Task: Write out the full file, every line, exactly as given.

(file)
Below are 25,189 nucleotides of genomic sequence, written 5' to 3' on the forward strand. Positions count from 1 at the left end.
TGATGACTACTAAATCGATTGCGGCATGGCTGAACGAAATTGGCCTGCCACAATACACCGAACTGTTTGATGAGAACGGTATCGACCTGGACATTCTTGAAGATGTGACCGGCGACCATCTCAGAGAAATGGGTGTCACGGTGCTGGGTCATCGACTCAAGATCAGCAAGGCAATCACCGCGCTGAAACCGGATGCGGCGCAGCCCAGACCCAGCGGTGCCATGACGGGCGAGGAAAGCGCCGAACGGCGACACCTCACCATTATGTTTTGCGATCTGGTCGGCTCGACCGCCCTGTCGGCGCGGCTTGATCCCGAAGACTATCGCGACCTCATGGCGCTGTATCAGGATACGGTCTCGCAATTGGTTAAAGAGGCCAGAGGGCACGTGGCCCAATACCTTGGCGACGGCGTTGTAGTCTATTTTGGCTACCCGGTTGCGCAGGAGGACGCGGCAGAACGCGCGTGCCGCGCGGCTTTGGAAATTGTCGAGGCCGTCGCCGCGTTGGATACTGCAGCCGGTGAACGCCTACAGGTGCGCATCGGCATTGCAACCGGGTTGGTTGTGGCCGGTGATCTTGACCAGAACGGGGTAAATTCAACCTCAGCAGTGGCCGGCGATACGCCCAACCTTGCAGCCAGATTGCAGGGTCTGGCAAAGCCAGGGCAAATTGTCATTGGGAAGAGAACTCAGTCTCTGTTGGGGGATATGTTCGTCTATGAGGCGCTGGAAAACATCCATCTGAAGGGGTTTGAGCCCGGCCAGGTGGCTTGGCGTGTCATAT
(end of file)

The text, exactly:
Below are 25,189 nucleotides of genomic sequence, written 5' to 3' on the forward strand. Positions count from 1 at the left end.
TGATGACTACTAAATCGATTGCGGCATGGCTGAACGAAATTGGCCTGCCACAATACACCGAACTGTTTGATGAGAACGGTATCGACCTGGACATTCTTGAAGATGTGACCGGCGACCATCTCAGAGAAATGGGTGTCACGGTGCTGGGTCATCGACTCAAGATCAGCAAGGCAATCACCGCGCTGAAACCGGATGCGGCGCAGCCCAGACCCAGCGGTGCCATGACGGGCGAGGAAAGCGCCGAACGGCGACACCTCACCATTATGTTTTGCGATCTGGTCGGCTCGACCGCCCTGTCGGCGCGGCTTGATCCCGAAGACTATCGCGACCTCATGGCGCTGTATCAGGATACGGTCTCGCAATTGGTTAAAGAGGCCAGAGGGCACGTGGCCCAATACCTTGGCGACGGCGTTGTAGTCTATTTTGGCTACCCGGTTGCGCAGGAGGACGCGGCAGAACGCGCGTGCCGCGCGGCTTTGGAAATTGTCGAGGCCGTCGCCGCGTTGGATACTGCAGCCGGTGAACGCCTACAGGTGCGCATCGGCATTGCAACCGGGTTGGTTGTGGCCGGTGATCTTGACCAGAACGGGGTAAATTCAACCTCAGCAGTGGCCGGCGATACGCCCAACCTTGCAGCCAGATTGCAGGGTCTGGCAAAGCCAGGGCAAATTGTCATTGGGAAGAGAACTCAGTCTCTGTTGGGGGATATGTTCGTCTATGAGGCGCTGGAAAACATCCATCTGAAGGGGTTTGAGCCCGGCCAGGTGGCTTGGCGTGTCATAT